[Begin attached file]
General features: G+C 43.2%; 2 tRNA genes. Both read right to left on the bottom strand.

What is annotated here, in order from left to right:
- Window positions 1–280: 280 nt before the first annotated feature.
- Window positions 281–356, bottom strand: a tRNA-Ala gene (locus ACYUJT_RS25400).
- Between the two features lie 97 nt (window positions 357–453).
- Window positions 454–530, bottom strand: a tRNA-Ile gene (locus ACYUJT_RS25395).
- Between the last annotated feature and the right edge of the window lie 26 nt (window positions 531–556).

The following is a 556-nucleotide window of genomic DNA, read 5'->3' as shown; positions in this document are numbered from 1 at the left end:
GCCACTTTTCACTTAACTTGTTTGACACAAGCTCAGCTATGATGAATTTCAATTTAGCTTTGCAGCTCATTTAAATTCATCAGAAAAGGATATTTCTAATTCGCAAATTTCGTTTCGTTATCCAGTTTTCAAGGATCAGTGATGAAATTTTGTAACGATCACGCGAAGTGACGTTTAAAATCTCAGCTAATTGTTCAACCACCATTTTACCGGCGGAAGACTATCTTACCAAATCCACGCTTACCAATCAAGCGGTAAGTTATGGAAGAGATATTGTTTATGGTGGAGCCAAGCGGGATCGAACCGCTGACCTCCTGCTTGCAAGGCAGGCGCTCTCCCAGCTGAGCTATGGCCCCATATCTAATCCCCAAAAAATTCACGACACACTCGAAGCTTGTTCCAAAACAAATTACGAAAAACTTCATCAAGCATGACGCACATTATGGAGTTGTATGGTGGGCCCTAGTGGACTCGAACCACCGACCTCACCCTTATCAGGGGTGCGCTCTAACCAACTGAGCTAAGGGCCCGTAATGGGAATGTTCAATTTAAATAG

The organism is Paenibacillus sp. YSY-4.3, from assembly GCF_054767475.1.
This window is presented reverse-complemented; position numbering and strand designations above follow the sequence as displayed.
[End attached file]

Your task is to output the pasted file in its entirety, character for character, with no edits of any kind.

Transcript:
General features: G+C 43.2%; 2 tRNA genes. Both read right to left on the bottom strand.

What is annotated here, in order from left to right:
- Window positions 1–280: 280 nt before the first annotated feature.
- Window positions 281–356, bottom strand: a tRNA-Ala gene (locus ACYUJT_RS25400).
- Between the two features lie 97 nt (window positions 357–453).
- Window positions 454–530, bottom strand: a tRNA-Ile gene (locus ACYUJT_RS25395).
- Between the last annotated feature and the right edge of the window lie 26 nt (window positions 531–556).

The following is a 556-nucleotide window of genomic DNA, read 5'->3' as shown; positions in this document are numbered from 1 at the left end:
GCCACTTTTCACTTAACTTGTTTGACACAAGCTCAGCTATGATGAATTTCAATTTAGCTTTGCAGCTCATTTAAATTCATCAGAAAAGGATATTTCTAATTCGCAAATTTCGTTTCGTTATCCAGTTTTCAAGGATCAGTGATGAAATTTTGTAACGATCACGCGAAGTGACGTTTAAAATCTCAGCTAATTGTTCAACCACCATTTTACCGGCGGAAGACTATCTTACCAAATCCACGCTTACCAATCAAGCGGTAAGTTATGGAAGAGATATTGTTTATGGTGGAGCCAAGCGGGATCGAACCGCTGACCTCCTGCTTGCAAGGCAGGCGCTCTCCCAGCTGAGCTATGGCCCCATATCTAATCCCCAAAAAATTCACGACACACTCGAAGCTTGTTCCAAAACAAATTACGAAAAACTTCATCAAGCATGACGCACATTATGGAGTTGTATGGTGGGCCCTAGTGGACTCGAACCACCGACCTCACCCTTATCAGGGGTGCGCTCTAACCAACTGAGCTAAGGGCCCGTAATGGGAATGTTCAATTTAAATAG

The organism is Paenibacillus sp. YSY-4.3, from assembly GCF_054767475.1.
This window is presented reverse-complemented; position numbering and strand designations above follow the sequence as displayed.